|Game: Sled Shred|
Developer: Just for Fun Studios
Publisher: SouthPeak Interactive
Experience: Played briefly to test mechanics
The developer of Sled Shred was a small developer called Just for Fun Studios, and finding information on the company proved fairly difficult, as the company did not have a website or any real online presence outside of a few profiles on Linkedin. Though these profiles, we can link Just for Fun to another company, the London, Ontario based developer Beanbag Studios.
Beanbag Studios was founded in the early 1990's, specifically making the coin-operated Countertop Champion series of arcade games as well as basic PC products. For a time, the company worked with GT Interactive on such titles as Fuzzy Buddies, Nail Styler, and Lawyer Hunt, among others. Perhaps the first noteable release by Beanbag was a title also developed by Utopia Technologies, 1998's Montezuma's Return. On the console gaming front, the company's first release was Disney Dinosaur on the PlayStation, but the company's most notable title at the time was the Xbox launch title Shrek, published by TDK Mediactive. In a short while, though, the company's development assets were sold to Electronic Arts, with the last release being Secret Agent Barbie - Royal Jewels Mission in 2002.
Beanbag Studios reformed in 2007, hiring a multitude of developers to focus on PC and Nintendo DS titles. The output of this company was casual-related, including Travel Games for Dummies, Sudoku for Dummies, and Brain Training for Dummies. There has been no developed titles by Beanbag since 2009.
Just for Fun Studios was founded at the end of the development of most of the Beanbag-developed games, and it appears to have been founded early 2009. The only major release the company developed was Sled Shred; based on the time the employees worked there, the game was completed within nine months.
The game's publisher, SouthPeak Interactive, was founded in 1996 as a subsidiary of SAS Institute, an analytics software corporation. One of the company's first releases was Temujin for PC, a detective adventure title. The first console game from SouthPeak was the 1999 release The Dukes of Hazard: Racing for Home on PlayStation, developed by Sinister Games. Other major releases over time include State of Emergency 2 by DC Studios in 2006 and the Two Worlds franchise (starting in 2007). The company expanded in 2008 when it acquired Gamecock Media Group, and through that venue, SouthPeak published Mushroom Men: The Spore Wars (by Red Fly Studio), Velvet Assassin (by Replay Studios) and Section 8 by TimeGate Studios in 2009.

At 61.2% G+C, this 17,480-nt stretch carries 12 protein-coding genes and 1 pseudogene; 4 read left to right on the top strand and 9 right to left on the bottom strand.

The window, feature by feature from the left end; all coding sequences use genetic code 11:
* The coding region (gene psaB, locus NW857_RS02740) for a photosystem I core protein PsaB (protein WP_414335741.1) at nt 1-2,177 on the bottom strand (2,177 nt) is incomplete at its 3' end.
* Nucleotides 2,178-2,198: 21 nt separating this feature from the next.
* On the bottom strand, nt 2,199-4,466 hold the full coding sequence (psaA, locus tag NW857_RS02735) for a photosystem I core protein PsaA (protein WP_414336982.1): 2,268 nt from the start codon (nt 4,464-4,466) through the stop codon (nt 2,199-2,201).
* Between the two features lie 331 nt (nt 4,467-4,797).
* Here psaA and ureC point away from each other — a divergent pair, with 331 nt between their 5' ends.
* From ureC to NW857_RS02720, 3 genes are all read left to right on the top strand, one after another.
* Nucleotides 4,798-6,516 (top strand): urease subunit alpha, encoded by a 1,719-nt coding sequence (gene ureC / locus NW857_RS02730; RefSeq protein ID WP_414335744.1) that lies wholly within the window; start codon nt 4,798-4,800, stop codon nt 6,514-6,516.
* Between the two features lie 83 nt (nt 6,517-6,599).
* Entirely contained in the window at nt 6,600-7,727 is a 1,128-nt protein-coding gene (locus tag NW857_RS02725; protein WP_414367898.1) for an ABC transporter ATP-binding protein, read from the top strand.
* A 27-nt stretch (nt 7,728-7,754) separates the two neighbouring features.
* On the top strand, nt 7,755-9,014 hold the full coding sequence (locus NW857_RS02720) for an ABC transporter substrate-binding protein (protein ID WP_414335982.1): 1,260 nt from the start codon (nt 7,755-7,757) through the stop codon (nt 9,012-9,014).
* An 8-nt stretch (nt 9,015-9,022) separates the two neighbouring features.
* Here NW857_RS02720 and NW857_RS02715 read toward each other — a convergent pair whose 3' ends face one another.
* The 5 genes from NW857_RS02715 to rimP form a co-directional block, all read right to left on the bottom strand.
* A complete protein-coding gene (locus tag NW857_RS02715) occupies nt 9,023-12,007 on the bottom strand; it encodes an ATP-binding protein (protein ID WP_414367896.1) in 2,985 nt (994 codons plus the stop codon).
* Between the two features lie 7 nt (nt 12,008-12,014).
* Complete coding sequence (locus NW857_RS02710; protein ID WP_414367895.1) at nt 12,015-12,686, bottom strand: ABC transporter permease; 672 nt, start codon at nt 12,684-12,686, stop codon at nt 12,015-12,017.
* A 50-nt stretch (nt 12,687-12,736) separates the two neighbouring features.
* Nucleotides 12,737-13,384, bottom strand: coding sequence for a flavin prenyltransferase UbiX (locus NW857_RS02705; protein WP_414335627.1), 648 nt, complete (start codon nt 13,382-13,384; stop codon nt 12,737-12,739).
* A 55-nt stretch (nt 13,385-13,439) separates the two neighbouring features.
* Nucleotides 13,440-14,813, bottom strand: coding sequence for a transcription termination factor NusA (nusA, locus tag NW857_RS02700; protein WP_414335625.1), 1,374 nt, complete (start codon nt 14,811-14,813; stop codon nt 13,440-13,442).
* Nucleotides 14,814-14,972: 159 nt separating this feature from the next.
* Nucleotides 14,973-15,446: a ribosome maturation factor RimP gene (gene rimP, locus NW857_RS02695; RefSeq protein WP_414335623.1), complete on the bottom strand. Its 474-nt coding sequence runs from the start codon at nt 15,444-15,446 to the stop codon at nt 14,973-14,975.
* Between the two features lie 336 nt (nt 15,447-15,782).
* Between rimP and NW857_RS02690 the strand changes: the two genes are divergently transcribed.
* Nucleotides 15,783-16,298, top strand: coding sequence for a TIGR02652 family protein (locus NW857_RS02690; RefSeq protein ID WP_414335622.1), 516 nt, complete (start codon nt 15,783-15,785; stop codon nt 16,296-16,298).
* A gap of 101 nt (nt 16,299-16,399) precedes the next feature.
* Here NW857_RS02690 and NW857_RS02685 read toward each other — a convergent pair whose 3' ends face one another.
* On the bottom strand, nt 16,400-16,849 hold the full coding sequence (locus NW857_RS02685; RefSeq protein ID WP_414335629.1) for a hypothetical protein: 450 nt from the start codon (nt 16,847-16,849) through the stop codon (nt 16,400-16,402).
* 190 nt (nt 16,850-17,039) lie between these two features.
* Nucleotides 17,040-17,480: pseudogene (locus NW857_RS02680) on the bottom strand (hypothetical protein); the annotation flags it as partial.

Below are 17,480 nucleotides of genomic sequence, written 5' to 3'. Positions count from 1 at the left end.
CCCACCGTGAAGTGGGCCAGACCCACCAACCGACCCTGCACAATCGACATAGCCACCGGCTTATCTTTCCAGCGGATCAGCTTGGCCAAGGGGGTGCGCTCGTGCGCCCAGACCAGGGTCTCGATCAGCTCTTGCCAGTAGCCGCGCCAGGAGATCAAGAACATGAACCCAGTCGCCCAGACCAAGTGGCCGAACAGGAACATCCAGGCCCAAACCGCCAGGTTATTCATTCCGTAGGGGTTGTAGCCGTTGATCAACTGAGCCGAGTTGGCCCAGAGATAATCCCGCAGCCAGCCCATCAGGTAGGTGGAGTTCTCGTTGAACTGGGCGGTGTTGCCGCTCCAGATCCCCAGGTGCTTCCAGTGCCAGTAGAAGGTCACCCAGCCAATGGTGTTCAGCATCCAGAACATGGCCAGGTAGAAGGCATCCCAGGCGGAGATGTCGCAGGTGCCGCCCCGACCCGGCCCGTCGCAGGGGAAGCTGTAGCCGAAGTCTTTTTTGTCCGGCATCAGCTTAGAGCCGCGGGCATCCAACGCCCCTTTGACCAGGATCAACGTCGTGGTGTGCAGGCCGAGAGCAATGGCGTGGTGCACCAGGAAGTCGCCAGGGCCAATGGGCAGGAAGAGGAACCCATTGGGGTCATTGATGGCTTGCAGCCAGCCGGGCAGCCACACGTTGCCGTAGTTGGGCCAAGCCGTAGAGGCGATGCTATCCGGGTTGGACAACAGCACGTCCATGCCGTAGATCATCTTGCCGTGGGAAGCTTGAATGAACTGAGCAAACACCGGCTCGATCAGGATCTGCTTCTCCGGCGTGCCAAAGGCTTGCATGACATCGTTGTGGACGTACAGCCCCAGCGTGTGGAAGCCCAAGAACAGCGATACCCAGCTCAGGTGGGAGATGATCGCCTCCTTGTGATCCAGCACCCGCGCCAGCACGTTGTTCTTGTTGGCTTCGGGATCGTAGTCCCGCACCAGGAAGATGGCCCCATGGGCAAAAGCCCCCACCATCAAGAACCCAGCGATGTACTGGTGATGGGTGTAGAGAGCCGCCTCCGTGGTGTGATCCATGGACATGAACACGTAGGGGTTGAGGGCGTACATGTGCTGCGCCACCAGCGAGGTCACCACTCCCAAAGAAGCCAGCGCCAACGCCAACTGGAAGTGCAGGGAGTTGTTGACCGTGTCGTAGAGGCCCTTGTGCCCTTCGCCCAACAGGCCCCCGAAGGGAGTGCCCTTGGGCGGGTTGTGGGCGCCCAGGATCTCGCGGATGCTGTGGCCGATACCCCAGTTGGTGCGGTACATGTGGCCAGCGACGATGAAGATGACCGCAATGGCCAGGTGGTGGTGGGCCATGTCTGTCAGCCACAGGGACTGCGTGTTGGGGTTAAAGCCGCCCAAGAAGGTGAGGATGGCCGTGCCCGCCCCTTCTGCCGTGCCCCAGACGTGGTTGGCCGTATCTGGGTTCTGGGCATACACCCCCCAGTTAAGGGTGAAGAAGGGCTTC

The World Snow Games are quickly approaching and once again the Jamaican Bobsled team is preparing to take the world by storm. But finding a team that has the right stuff isnt easy. Coach Mon has embarked on a mission to find those rare individuals that have what it takes. Are you fit enough? Are you focused enough? Are you brave enough to jump on a bobsled and rocket down that tube of ice at break neck speeds? In Sled Shred featuring the Jamaican Bobsled Team, prove yourself to the legendary Jamaican bobsledders and learn the ropes of downhill sledding in order to join the coolest team in the world!
- Official Description
Sled Shred is a downhill racing title in which players ride a multitude of objects down slopes to the exit against three other racers. Initially the races are simple and use inner-tubes, but over time, additional elements are unlocked, including snowballs, ramps, and flag gates which can help impede or improve ones speed through the various locales. Furthermore, there are multiple methods to run down the hill, including via steel runner and toboggan. After a multitude of traditional slopes are completed, the game unlocks a Bobsled method of gameplay, in which players rush through Bobsled courses instead of traditional slopes with power-ups.